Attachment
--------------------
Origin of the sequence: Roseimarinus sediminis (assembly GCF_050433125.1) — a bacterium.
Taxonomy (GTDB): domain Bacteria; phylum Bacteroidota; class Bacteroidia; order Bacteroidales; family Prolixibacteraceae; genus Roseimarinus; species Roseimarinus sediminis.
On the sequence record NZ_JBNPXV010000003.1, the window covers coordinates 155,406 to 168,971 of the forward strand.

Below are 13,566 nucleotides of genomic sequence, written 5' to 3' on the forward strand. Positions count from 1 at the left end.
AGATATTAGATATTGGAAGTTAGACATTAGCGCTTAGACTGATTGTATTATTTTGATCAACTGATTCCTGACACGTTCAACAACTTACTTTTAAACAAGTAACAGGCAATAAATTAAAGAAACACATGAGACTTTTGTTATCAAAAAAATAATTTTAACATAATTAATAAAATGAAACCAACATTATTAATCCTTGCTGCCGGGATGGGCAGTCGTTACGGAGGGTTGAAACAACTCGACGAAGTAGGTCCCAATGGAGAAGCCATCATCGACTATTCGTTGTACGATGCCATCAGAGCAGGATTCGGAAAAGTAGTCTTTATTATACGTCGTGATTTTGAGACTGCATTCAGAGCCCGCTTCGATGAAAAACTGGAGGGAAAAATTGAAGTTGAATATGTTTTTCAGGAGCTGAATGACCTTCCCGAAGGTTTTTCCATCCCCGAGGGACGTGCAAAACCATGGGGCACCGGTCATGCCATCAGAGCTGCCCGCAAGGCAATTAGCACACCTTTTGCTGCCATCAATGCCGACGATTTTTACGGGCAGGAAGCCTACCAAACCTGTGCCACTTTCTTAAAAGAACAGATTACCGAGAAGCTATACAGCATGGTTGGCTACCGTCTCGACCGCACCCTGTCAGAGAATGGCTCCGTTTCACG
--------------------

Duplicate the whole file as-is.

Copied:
Origin of the sequence: Roseimarinus sediminis (assembly GCF_050433125.1) — a bacterium.
Taxonomy (GTDB): domain Bacteria; phylum Bacteroidota; class Bacteroidia; order Bacteroidales; family Prolixibacteraceae; genus Roseimarinus; species Roseimarinus sediminis.
On the sequence record NZ_JBNPXV010000003.1, the window covers coordinates 155,406 to 168,971 of the forward strand.

Below are 13,566 nucleotides of genomic sequence, written 5' to 3' on the forward strand. Positions count from 1 at the left end.
AGATATTAGATATTGGAAGTTAGACATTAGCGCTTAGACTGATTGTATTATTTTGATCAACTGATTCCTGACACGTTCAACAACTTACTTTTAAACAAGTAACAGGCAATAAATTAAAGAAACACATGAGACTTTTGTTATCAAAAAAATAATTTTAACATAATTAATAAAATGAAACCAACATTATTAATCCTTGCTGCCGGGATGGGCAGTCGTTACGGAGGGTTGAAACAACTCGACGAAGTAGGTCCCAATGGAGAAGCCATCATCGACTATTCGTTGTACGATGCCATCAGAGCAGGATTCGGAAAAGTAGTCTTTATTATACGTCGTGATTTTGAGACTGCATTCAGAGCCCGCTTCGATGAAAAACTGGAGGGAAAAATTGAAGTTGAATATGTTTTTCAGGAGCTGAATGACCTTCCCGAAGGTTTTTCCATCCCCGAGGGACGTGCAAAACCATGGGGCACCGGTCATGCCATCAGAGCTGCCCGCAAGGCAATTAGCACACCTTTTGCTGCCATCAATGCCGACGATTTTTACGGGCAGGAAGCCTACCAAACCTGTGCCACTTTCTTAAAAGAACAGATTACCGAGAAGCTATACAGCATGGTTGGCTACCGTCTCGACCGCACCCTGTCAGAGAATGGCTCCGTTTCACG